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For the Record: Dr. Farrar Edwards and Tricia Denman

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For the Record: Dr. Farrar Edwards and Tricia DenmanWe are joined by UW-Madison's Dr. Farrar Edwards and Tricia Denman

For the Record: Dr. Farrar Edwards and Tricia Denman


>>> wisc-tv now presents for the record.

>>> a jumpstart to help research to benefit all of us is next on for the record.

Thank you for joining us.

I am neil heinen.

It is billed as the largest health database ever, a databank of over a thousand health profiles.

The goals, breakthroughs and prevention of diseases like alzheimer's, cancer, diabetes, and heart disease.

Uw-madison is one of the 10 academic healthcare institutes invited to participate by the national institutes of health.

Your to tell us more about all of us is the co-prinicipal investigator for the all of us program at uw-madison, dr. dorothy farrar edwards.

And research project manager, tricia denman.

Thank you very much.

>> thank you for having us in >> this is cool.

Now i do know that it has been going on for a while and that the goal is to spread the word as widely as possible, yet, not a lot of people know about it yet.

The word we start on understanding the genesis of all of us.

>> will this really grew out of the work of the director who was in the human genome project that is already brought so many medical breakthroughs.

When he became the director of the national and institutes of health, he was frustrated by the pace of medical research, particularly, biomedical research.

It's hard to recruit people and you never have the right samples we decided to change that and out of his own director research funds, he began a project and convinced all of the institutions, the national institutes of health, that this was worthy of investment and that is where it came from so this is really seen as a sort of generator, you know, to move things along because it takes too long to go from an idea to collecting data implementing whatever benefit that we find from the work.

>> and i think that there's so many people who have that sense of frustration, decades of research that we get very excited about, the promise just seems unlimited but then the slow pace of actually seeing benefits, i think is frustrating, but where is the connection between this large database, and jumpstarting research?

>> well, they decided to support starting a large database that is called all of us, very unusual, one of the largest projects ever supported by the national institutes of health, supported by all of the institutes, and i do believe that there are 22.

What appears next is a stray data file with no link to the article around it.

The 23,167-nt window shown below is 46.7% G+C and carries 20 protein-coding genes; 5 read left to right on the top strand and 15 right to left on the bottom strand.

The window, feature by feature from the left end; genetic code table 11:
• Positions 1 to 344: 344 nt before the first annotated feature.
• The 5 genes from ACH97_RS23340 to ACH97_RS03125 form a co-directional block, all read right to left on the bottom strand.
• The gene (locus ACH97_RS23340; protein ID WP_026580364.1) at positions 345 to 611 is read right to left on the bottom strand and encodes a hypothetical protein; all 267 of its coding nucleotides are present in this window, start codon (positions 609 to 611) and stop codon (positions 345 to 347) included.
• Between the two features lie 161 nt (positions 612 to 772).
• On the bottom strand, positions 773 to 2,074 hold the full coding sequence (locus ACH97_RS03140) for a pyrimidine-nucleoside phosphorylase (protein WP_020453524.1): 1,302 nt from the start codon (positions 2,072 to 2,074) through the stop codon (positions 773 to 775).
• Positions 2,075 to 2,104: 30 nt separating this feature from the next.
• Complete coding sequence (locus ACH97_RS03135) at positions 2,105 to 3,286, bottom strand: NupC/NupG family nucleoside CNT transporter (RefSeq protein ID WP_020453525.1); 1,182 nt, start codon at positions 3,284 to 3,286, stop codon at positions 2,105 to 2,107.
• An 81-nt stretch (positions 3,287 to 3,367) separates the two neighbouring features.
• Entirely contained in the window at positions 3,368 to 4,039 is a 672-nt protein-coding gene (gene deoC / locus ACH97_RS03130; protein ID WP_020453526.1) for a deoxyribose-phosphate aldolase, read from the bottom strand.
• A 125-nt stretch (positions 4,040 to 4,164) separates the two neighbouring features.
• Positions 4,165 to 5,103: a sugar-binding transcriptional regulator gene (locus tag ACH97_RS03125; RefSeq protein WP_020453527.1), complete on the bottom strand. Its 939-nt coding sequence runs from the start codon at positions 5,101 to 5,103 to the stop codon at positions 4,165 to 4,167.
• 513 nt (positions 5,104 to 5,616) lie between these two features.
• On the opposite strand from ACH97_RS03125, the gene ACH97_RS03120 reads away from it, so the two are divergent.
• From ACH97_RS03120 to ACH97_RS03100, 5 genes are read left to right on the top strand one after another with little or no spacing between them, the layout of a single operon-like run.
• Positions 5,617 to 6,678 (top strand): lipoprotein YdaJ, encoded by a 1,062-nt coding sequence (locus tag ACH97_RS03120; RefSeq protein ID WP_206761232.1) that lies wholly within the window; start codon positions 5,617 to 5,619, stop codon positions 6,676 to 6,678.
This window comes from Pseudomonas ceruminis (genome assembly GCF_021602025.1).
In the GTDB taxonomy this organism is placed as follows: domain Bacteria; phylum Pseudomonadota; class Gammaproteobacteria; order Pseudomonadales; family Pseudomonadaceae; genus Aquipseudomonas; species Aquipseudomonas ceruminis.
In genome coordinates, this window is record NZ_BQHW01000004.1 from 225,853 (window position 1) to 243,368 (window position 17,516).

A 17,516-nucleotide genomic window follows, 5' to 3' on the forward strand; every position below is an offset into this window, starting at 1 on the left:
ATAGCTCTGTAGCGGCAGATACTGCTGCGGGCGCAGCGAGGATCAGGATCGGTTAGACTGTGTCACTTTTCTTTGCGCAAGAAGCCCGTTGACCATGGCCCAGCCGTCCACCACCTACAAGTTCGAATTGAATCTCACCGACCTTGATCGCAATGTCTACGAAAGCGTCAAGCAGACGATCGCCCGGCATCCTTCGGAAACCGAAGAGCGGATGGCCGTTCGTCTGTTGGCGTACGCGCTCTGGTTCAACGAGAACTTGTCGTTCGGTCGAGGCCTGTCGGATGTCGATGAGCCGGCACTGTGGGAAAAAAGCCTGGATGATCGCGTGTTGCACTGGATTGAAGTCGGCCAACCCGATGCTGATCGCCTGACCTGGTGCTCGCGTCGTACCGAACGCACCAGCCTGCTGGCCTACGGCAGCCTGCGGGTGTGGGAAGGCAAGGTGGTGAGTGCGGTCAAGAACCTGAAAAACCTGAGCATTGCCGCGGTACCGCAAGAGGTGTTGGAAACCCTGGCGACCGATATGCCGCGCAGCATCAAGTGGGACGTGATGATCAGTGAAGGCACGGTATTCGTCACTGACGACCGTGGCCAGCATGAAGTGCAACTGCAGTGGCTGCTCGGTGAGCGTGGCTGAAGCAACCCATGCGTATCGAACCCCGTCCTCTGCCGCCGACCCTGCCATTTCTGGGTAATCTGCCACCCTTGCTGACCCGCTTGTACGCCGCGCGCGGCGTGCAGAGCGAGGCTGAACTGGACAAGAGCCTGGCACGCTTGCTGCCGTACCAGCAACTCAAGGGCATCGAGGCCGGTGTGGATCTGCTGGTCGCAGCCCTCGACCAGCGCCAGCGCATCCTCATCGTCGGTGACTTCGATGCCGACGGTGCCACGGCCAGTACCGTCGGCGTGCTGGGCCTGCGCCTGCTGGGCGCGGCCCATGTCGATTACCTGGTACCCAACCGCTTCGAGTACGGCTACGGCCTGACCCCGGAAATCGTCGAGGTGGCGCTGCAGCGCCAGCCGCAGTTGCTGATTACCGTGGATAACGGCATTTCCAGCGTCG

For the first time ever, a strong commitment to full inclusion, so 40 percent have to come from previously underrepresented groups in biomedical research.

We think of that as individuals by race and ethnicity, african-americans and native americans, but also, people with disabilities, rural and urban communities, so this is a national effort to make sure everybody is included because health problems across, you know, communities and race and ethnic groups and some groups are at a greater risk than others, and i will give you an example.

I do alzheimer's research and i am particularly interested in alzheimer's disease and african-americans.

This is an example of how we can change things.

It took 20 years to recruit enough african-americans to do the first study of all summers disease in african-americans, and african-americans are at the 100 percent greater risk than caucasians with the different genes involved.

So if we use what we know in caucasians it would not be as effective with african-americans.

So think about a, 20 years to the first study published in 2012 which is just an example of the kind of work of an inability to get large groups of people to provide their personal information along with bile specimens which is what all of us was designed to correct.

>> now that is a good example, doctor.

It feels like such a dramatic change in strategy from the image of what we want is a one researcher in her lab, focusing on this one little test that will provide prevention and cure, as opposed to this big million participant study?

>> yes this will create a fully curated database, a data set stored in a very safe way so investigators can go to the bortles, pull data down, ask questions, putting together large groups of individuals.

Think about a million people, fully representing the population of the united states, to be able to answer questions.

This is unheard of and is an ambitious project and sometimes, we feel the weight of the ambition because we are just starting here in madison.

But we do know that wisconsin residents will respond because that is what we do here.

>> now get us started here on the nuts and bolts.

What do we need to know?